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Well, sales are starting o improve, even if the reviews have been pretty brutal with regard to reliability.
Alfa Romeo Giulia Sales Jumped yet Again in July 2017

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post #43 of 85 (permalink) Old 08-10-2017, 12:32 PM
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You can put gearbox in D (from P, R or N) without using the gear lever, just pull the right puddle
Also you can put in N (even while moving) by pulling both puddles together. Then by pulling the right one the gearbox automatically inserts the most suitable gear.
Holding the left blade, for instance while hard braking, the car automatically scale the gears down, all in sequence, making each change as soon as it becomes technically possible

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Thanks, this is great information. I was aware that manufacturers can modify ZF base software, Jaguar and Land Rover both make their own versions. I was not aware that this Giulia had gone so far beyond what has been achieved by other makers so far. Our salesman did not mention any of this.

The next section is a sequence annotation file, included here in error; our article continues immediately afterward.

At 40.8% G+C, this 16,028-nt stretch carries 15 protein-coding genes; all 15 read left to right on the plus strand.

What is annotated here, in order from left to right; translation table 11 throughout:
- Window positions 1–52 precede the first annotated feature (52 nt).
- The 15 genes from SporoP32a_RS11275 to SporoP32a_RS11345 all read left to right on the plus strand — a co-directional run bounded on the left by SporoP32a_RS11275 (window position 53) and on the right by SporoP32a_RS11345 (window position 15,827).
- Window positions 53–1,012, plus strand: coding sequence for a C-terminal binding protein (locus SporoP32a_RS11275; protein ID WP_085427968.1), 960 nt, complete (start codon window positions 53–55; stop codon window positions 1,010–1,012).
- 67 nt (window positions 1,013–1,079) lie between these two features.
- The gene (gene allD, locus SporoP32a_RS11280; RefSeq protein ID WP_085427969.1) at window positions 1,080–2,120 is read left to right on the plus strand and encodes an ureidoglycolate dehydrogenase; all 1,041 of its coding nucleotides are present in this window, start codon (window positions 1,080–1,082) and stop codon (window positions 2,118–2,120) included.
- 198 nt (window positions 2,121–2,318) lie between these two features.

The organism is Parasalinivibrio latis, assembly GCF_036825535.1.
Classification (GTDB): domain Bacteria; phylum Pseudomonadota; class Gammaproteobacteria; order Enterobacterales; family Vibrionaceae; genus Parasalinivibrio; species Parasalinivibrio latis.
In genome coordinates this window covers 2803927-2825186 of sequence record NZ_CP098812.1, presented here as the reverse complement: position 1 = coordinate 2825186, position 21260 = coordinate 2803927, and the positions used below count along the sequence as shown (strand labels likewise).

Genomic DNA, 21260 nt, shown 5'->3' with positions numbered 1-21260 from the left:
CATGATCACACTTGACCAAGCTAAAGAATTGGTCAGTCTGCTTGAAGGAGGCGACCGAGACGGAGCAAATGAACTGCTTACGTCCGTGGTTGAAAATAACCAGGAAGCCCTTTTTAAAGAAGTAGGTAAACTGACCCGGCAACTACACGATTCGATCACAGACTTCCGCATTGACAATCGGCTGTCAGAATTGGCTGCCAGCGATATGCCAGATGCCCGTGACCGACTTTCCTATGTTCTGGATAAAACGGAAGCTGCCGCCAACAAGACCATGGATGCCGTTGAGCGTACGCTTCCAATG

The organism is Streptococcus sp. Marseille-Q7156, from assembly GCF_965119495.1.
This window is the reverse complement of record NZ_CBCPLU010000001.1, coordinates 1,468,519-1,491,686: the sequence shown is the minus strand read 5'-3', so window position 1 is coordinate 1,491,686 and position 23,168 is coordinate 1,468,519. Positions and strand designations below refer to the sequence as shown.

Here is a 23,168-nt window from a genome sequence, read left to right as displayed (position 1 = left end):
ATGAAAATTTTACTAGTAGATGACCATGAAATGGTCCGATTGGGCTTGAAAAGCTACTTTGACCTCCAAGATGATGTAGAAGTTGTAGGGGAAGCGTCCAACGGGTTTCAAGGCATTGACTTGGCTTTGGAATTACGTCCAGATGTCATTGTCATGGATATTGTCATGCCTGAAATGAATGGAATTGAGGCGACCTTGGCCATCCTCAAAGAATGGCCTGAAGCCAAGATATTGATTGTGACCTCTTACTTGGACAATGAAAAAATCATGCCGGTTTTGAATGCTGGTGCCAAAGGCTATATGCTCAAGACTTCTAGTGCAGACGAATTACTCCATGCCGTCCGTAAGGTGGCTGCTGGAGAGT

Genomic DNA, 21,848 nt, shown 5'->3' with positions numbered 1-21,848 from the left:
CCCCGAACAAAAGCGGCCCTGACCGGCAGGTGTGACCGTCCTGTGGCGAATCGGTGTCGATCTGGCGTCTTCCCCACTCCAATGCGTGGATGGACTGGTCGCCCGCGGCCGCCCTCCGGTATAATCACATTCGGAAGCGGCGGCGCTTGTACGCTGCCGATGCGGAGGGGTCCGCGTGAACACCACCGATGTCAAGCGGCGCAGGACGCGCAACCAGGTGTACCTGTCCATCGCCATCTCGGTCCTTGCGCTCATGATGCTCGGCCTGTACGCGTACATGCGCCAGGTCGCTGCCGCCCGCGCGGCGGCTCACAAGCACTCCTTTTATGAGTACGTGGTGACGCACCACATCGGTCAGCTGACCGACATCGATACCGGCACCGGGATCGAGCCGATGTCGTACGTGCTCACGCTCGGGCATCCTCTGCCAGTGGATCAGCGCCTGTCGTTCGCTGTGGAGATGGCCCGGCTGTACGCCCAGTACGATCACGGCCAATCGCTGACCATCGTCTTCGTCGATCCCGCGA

Be aware that base and Lux models do not come with paddles. You must spec Sport for that, at least up here in Canada.

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post #44 of 85 (permalink) Old 08-10-2017, 12:35 PM
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Well, sales are starting o improve, even if the reviews have been pretty brutal with regard to reliability.
Alfa Romeo Giulia Sales Jumped yet Again in July 2017
Up here in Canada our dealer says fca is anxious to push units out onto the road into private hands ASAP. Best advertizing they could buy. Now might be a golden oppprtunity to make the leap of faith and make a deal.

As for reliability issues I have not seen reports of actual mechanical failure. Almost all faults seem to be software glitches or switch and sensor problems. These can be lived with until a repair can be devised.

Then once a patch can be flashed into your cars computers all will be well. They certainly seem well made when looked at carefully in the showroom. Very, very stylish cars inside and out and they drive like a dream.

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post #45 of 85 (permalink) Old 08-10-2017, 02:24 PM
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Coming back to ZF. Just take a look at gear ratios of Giulia gearbox. First 5 gears are very short, they allow to actively drive a car up to 150 km/h. 6, 7 and 8 gears are much longer. Unlike the BMW maximum speed is reached at 7th speed and 8th speed is overdrive. BMW 3 reaches maximum at 8th speed. So, Alfa implemented own philosophy not only in operative logic but and gear ratios as well.